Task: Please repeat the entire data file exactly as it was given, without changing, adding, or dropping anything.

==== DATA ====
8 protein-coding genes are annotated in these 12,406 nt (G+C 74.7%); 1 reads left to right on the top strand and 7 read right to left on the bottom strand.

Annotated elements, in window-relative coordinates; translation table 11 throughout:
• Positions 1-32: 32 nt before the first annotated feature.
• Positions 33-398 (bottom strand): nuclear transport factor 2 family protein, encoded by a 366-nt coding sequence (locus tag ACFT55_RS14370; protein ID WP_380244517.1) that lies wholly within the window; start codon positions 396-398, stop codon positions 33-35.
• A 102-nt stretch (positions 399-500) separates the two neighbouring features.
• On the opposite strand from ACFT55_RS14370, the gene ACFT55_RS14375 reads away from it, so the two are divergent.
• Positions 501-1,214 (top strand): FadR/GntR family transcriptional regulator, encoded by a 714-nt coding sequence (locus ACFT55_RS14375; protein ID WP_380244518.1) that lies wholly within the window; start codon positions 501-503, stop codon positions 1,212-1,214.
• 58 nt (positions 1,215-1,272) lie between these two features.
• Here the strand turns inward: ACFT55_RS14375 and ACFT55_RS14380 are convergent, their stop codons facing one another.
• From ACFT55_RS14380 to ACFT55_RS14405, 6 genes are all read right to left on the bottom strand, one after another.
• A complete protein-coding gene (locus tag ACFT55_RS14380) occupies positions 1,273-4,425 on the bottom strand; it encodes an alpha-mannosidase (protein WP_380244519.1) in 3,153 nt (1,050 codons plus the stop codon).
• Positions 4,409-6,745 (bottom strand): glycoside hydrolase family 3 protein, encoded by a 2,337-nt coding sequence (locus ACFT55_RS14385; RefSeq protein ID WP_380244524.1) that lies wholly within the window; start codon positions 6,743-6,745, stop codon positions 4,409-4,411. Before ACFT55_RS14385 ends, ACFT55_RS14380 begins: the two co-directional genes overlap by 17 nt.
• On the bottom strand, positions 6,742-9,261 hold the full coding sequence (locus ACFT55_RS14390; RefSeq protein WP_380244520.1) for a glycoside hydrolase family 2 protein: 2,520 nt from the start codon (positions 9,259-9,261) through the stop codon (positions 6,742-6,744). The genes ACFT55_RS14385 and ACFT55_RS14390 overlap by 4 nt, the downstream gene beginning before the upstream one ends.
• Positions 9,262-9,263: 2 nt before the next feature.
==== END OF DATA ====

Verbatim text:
8 protein-coding genes are annotated in these 12,406 nt (G+C 74.7%); 1 reads left to right on the top strand and 7 read right to left on the bottom strand.

Annotated elements, in window-relative coordinates; translation table 11 throughout:
• Positions 1-32: 32 nt before the first annotated feature.
• Positions 33-398 (bottom strand): nuclear transport factor 2 family protein, encoded by a 366-nt coding sequence (locus tag ACFT55_RS14370; protein ID WP_380244517.1) that lies wholly within the window; start codon positions 396-398, stop codon positions 33-35.
• A 102-nt stretch (positions 399-500) separates the two neighbouring features.
• On the opposite strand from ACFT55_RS14370, the gene ACFT55_RS14375 reads away from it, so the two are divergent.
• Positions 501-1,214 (top strand): FadR/GntR family transcriptional regulator, encoded by a 714-nt coding sequence (locus ACFT55_RS14375; protein ID WP_380244518.1) that lies wholly within the window; start codon positions 501-503, stop codon positions 1,212-1,214.
• 58 nt (positions 1,215-1,272) lie between these two features.
• Here the strand turns inward: ACFT55_RS14375 and ACFT55_RS14380 are convergent, their stop codons facing one another.
• From ACFT55_RS14380 to ACFT55_RS14405, 6 genes are all read right to left on the bottom strand, one after another.
• A complete protein-coding gene (locus tag ACFT55_RS14380) occupies positions 1,273-4,425 on the bottom strand; it encodes an alpha-mannosidase (protein WP_380244519.1) in 3,153 nt (1,050 codons plus the stop codon).
• Positions 4,409-6,745 (bottom strand): glycoside hydrolase family 3 protein, encoded by a 2,337-nt coding sequence (locus ACFT55_RS14385; RefSeq protein ID WP_380244524.1) that lies wholly within the window; start codon positions 6,743-6,745, stop codon positions 4,409-4,411. Before ACFT55_RS14385 ends, ACFT55_RS14380 begins: the two co-directional genes overlap by 17 nt.
• On the bottom strand, positions 6,742-9,261 hold the full coding sequence (locus ACFT55_RS14390; RefSeq protein WP_380244520.1) for a glycoside hydrolase family 2 protein: 2,520 nt from the start codon (positions 9,259-9,261) through the stop codon (positions 6,742-6,744). The genes ACFT55_RS14385 and ACFT55_RS14390 overlap by 4 nt, the downstream gene beginning before the upstream one ends.
• Positions 9,262-9,263: 2 nt before the next feature.